by Jake Hall
published in Family Matters eNewsletter, 4/10/14
We are on the edge of Easter. It is just around the corner, brimming with opportunities for worship and family events. The season is full of life. As I think about it, maybe Easter is always just around the corner, something that we get close to experiencing, but never fully embody. Easter is more than just a high and holy day that happens once a year; Easter is a way of seeing the world that is both elusive and immediate. It makes me wonder if Easter is both easy to enjoy and easy to miss.
On the one hand, the resurrection is something that happened. We look back at it as a past event, a first century occurrence. We distance the resurrection from our experience when we talk about it in the past tense. It happened so long ago, how can that change my life today? On the other hand we speak of the resurrection to come. This future focus further distances us from the resurrection. It is the promise of life after death. If the past is, in a sense, lost to us, and the future, as yet, unfound, then it makes you wonder about the ways we can experience the resurrection even now.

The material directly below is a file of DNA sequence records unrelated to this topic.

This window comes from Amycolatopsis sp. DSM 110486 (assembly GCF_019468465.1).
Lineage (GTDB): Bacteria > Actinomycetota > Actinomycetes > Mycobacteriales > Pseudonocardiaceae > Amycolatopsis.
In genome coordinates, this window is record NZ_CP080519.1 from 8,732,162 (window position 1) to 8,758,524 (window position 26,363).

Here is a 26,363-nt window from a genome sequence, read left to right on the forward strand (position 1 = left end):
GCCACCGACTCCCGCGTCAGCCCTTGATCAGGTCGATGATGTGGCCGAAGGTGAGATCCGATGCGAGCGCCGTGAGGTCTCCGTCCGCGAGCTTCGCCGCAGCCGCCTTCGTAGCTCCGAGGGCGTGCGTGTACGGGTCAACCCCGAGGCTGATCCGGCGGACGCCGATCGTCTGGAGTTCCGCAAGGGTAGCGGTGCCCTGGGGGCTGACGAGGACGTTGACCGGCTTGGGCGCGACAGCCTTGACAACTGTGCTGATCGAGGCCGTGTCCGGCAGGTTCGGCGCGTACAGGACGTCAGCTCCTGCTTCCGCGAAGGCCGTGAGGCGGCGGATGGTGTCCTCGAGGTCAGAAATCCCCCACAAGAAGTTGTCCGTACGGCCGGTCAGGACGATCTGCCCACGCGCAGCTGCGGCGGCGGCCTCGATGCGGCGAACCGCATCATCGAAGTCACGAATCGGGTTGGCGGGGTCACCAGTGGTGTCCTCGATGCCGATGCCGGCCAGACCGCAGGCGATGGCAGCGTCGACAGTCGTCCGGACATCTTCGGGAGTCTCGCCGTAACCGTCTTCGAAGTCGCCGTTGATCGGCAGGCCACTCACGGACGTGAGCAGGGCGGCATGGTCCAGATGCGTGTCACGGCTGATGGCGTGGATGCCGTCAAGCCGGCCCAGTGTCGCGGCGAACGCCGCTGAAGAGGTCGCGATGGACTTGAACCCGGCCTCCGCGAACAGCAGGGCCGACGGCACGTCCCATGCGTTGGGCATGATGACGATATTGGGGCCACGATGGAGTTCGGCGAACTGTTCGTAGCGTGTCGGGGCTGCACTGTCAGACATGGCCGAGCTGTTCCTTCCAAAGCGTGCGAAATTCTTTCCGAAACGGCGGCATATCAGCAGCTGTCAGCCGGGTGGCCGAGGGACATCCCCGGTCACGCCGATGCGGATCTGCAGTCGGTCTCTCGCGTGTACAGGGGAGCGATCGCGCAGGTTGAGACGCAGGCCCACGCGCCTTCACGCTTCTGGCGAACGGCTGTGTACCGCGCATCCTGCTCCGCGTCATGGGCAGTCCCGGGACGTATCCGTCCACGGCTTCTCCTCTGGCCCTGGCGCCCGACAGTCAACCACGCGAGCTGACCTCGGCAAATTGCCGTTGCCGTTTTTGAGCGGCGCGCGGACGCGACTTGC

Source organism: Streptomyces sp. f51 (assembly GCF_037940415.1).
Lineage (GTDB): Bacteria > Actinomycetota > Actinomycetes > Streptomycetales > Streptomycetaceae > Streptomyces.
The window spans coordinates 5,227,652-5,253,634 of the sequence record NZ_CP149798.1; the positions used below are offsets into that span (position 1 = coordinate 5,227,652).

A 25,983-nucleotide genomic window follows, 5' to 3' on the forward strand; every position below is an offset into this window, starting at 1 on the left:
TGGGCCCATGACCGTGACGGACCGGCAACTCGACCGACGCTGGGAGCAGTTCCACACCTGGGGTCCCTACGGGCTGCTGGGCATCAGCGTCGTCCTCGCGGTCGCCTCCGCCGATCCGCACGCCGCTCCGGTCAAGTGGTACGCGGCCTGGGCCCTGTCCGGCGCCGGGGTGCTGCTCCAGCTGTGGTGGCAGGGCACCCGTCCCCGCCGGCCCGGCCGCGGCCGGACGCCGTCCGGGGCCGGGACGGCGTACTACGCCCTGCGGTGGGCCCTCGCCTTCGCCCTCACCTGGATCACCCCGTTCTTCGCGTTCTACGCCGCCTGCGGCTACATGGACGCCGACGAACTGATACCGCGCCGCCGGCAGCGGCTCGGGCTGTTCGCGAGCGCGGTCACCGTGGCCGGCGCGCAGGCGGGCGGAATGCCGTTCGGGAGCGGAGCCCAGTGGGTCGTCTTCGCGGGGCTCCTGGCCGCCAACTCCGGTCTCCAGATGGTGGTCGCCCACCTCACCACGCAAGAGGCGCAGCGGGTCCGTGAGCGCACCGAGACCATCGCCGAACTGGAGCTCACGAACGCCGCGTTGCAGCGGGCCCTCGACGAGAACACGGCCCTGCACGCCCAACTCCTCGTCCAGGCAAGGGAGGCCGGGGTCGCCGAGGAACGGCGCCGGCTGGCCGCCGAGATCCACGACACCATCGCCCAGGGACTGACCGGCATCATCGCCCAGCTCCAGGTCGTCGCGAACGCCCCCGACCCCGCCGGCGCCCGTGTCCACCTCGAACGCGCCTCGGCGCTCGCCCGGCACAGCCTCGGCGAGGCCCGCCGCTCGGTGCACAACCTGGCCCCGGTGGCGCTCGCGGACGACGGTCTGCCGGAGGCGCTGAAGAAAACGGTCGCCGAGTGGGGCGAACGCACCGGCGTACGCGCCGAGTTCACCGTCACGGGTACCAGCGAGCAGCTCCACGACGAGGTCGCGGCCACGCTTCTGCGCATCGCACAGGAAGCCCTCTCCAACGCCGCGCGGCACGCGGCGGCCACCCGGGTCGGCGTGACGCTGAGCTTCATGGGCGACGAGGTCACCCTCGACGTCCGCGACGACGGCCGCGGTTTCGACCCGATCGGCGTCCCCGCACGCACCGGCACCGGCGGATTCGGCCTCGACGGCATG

In his book, True Resurrection, H. A. Williams reflection on our experience of this primary Christian doctrine.
“Resurrection, at least in Western Christendom, has always been described as belonging to another time and place…The resurrection is naturally assumed to be a discussion either about what can be held to have happened in the environs of Jerusalem and Galilee on the third day after Jesus was crucified or about what can be held in store for us after our own death. When therefore resurrection is considered in terms of past and future, it is robbed of its impact on the present. That is why for most of the time resurrection means little to us [day to day.]”
When you celebrate Easter this year, don’t miss the opportunity to wonder about the ever present power of God to bring life from death. Don’t miss the mystery that is the resurrection. Enter into the wholeness of Holy Week by participating in the story. Be present on Palm Sunday as we shout, “Hosanna!” Come on Wednesday as we walk toward the cross. Join your fellow disciples around the table of our Lord on Maundy Thursday. Sit in the shadow of the cross on Good Friday. Arrive for sunrise and find your fellow disciples waiting and watching for the risen Lord. Gather on Easter to proclaim, “He is Risen!”
Don’t miss the wholeness of Holy Week at Highland Hills.